Integrating AI Into the Anatomy of Autonomous Networks

Integrating AI Into the Anatomy of Autonomous Networks

One of the key themes at this year’s Mobile World Congress (MWC) was ‘Connecting Everything.’ According to GSMA Intelligence, by 2030 there will be 6.3 billion unique mobile subscribers globally, with five billion global 5G connections. In one of the morning keynotes, CEOs were talking about the exciting future of networks – what we can connect, what we can enable, etc. This vision of connecting everything comes with its own challenges of managing the complexity of these future networks that will be delivering a different quality of service (QoS) to different end users demanding different price points, all in real time. To manage that growing complexity of meeting such a heterogeneous and dynamic service demand, future networks need to be more autonomous. In a keynote at the MWC 2024, I took part in ‘The Anatomy of Autonomous Networks’ panel, discussing the nuts and bolts of an autonomous networking – what it takes to automate a network and how to go beyond automation to make the network autonomous by introducing Machine Learning (ML), a form of Artificial Intelligence (AI). In this blog, I capture key points of my talk at this panel discussion.

GSMA Panel at Mobile World Congress 2024, Barcelona

To realize autonomous networks, operators must embrace Artificial Intelligence (AI)/Machine Learning (ML) in network operations. Many operators have already started the journey to autonomous networking through automation, but AI/ML will take their network autonomy to the next level – above and beyond what an operations person or team can do. AI/ML can crunch much more data than a human brain alone and learn the patterns in that sea of data to unearth insights and determine best cause of action, given a certain state of the network. AI/ML can be used to:

  • Determine causation (root cause) for observed network behavior
  • Forecast what will occur in the network, so proactive action can be taken
  • Take autonomous action to achieve a desired network state based on local network conditions
  • Personalize service giving different QoS to different end user devices

Of course, operators will want to leverage the power of AI/ML to elevate their operational capability, but there is a challenge. The autonomous aspect means AI/ML will be making changes on the network on its own and this is perceived as operational risk. With an advanced AI technique such as Deep Q Learning, the AI/ML will be taking actions to explore or learn its environment before it can use these learning to exploit or achieve its target. To mitigate this risk, we can simply apply another AI/ML technique to the solution. We can use a form of Gen AI called Generative Adversarial Networks to create a “deep fake” of the network. This deep fake is general representation of the network based that has been learned from the network data itself.  With this model, changes from the Deep Q Learning model can be tried on the deep fake before applying to live production. This is, in essence, a Digital Twin of the network that can be used for offline validation of any action an AI/ML model will take.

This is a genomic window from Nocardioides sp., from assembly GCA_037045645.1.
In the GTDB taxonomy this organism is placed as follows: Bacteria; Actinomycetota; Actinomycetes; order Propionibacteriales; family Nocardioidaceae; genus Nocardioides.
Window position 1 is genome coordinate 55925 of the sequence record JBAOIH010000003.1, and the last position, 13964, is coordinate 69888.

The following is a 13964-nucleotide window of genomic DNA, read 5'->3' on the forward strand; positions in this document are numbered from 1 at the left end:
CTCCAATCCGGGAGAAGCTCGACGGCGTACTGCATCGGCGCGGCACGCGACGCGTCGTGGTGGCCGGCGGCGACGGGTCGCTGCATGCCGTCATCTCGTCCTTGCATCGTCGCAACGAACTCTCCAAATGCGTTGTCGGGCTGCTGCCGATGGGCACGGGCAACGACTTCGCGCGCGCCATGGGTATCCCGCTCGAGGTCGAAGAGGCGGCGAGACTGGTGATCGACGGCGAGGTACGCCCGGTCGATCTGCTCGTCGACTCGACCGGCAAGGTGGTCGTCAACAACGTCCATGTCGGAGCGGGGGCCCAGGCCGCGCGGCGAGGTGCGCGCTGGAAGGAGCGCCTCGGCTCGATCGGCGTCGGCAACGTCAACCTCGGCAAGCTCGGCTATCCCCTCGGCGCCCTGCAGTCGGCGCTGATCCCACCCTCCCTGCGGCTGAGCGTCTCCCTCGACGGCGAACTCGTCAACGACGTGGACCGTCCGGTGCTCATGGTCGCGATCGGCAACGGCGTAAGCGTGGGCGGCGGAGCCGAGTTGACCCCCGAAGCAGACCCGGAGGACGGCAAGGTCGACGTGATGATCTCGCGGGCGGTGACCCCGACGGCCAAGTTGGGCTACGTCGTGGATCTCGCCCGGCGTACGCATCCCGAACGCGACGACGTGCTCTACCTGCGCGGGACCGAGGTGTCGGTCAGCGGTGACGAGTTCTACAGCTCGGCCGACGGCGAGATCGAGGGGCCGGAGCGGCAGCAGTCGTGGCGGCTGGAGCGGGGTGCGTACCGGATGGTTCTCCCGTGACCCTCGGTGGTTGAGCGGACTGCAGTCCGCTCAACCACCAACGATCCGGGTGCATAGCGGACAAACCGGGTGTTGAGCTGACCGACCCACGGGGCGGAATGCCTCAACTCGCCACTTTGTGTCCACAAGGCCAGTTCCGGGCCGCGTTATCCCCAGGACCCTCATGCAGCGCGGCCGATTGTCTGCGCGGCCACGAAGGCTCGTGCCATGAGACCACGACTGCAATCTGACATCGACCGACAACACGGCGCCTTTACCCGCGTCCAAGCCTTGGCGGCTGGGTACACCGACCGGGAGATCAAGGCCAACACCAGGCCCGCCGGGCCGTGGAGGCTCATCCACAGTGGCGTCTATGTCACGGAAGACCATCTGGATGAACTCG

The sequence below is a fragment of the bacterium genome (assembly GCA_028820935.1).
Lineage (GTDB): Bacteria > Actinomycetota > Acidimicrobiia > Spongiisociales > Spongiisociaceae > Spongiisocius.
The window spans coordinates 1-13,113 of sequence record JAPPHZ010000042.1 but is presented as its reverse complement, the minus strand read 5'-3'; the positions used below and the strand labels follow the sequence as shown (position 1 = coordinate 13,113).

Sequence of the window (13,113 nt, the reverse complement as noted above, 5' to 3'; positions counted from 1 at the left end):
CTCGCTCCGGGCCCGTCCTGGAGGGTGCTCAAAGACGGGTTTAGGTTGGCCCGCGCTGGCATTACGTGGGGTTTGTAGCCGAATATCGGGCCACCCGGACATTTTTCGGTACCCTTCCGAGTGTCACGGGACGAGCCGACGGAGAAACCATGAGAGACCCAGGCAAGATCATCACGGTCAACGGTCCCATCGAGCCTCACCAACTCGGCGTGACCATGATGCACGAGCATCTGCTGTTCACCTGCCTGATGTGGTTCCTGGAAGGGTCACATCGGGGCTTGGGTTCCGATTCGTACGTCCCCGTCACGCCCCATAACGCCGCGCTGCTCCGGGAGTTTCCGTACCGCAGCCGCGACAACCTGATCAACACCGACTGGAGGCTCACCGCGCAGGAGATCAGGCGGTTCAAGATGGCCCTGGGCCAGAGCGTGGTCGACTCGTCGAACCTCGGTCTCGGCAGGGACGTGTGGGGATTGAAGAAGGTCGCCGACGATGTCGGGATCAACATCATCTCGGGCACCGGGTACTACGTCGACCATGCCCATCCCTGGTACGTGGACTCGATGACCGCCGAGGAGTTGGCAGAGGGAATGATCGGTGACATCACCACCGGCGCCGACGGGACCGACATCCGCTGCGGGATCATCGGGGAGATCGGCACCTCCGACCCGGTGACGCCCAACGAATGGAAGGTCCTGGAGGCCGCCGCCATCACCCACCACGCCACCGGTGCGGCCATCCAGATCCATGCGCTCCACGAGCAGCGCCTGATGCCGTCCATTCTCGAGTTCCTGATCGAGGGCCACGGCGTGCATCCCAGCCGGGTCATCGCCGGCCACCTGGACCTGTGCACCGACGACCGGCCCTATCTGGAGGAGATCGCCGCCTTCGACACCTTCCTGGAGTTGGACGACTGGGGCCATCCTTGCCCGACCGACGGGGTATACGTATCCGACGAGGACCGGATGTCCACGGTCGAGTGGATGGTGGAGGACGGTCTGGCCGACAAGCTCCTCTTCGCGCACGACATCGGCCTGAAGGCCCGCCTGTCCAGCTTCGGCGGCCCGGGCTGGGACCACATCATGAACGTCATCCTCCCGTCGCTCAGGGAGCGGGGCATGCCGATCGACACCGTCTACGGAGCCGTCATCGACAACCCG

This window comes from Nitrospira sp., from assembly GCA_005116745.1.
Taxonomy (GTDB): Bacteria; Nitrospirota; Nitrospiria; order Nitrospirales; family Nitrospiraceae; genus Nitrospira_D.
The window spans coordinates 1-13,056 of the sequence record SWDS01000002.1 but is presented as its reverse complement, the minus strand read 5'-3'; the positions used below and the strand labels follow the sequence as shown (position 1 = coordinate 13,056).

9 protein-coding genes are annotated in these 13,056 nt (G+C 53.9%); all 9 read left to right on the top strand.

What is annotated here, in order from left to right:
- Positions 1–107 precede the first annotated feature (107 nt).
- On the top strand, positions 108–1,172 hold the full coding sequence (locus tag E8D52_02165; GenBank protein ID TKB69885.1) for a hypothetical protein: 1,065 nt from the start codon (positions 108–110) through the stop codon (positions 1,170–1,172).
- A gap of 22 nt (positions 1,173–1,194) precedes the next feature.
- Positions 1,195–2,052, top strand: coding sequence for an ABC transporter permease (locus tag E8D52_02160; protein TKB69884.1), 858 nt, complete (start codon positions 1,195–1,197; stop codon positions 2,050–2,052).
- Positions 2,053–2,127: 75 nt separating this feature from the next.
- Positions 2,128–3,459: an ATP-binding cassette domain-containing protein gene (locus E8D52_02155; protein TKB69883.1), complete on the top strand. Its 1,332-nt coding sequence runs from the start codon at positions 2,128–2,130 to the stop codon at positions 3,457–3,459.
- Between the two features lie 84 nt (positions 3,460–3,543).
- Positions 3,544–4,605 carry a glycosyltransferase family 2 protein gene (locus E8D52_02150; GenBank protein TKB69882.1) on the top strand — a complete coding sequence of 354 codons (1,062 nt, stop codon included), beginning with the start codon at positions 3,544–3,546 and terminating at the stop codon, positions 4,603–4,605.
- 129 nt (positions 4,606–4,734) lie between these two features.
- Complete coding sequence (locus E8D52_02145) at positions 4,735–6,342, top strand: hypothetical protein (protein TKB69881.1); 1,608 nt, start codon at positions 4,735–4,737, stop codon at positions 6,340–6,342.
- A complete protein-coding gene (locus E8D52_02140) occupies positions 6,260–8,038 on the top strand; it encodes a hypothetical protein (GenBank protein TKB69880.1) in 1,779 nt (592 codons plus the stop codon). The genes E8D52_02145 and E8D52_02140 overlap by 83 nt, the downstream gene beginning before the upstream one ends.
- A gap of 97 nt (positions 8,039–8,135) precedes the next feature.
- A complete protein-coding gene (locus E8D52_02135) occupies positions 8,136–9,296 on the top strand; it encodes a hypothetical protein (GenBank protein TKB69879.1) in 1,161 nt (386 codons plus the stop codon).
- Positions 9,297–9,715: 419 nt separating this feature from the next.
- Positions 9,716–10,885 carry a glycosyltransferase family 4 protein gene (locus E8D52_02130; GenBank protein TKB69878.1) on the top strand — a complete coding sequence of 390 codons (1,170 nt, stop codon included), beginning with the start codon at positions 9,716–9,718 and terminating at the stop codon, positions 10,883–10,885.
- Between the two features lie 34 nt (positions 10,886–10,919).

To build autonomous networks, operators need to do more than look at the technology aspects of AI/ML alone. They need to create organizations or teams that have a blend of skillsets spanning Cloud, Data Science and Telco domains. 

  • It starts with the Telecom domain experts, who understand the problem that needs to be solved and know what data is relevant to the problem
  • The data scientists understand how to process the data and transform raw telco data into something that machine learning algorithms can understand. They select the ML algorithm suited for the problem, do the hyperparameter tuning, training and validation.
  • The cloud experts play a key role in data collection, which is very important in AI/ML. They also build the automation framework which provides the control action capability for the AI/ML to take action.

To effectively implement AI in Telecom, onboarding people with above skillsets is a start but not the end. There is also a need for an environment that allows them to work collaboratively on AI/ML. Experts from the telecom, cloud, and data science domains use different problem-solving approaches due to their different backgrounds and simply don’t always look at things the same way. It takes time for them to understand each other and for their views to align on how to solve the problem. Creating such a work environment and culture is easier said than done. It requires more than putting everyone on the same team or in the same room. It requires the team to align on a shared vision and share some joint success, so they learn to grow together. And once they start getting to that point, that is when the magic truly starts to happen.

*Blog by Brandon Larson, Senior Vice President and General Manager of Mavenir’s Cloud, AI & IMS Business Strategy

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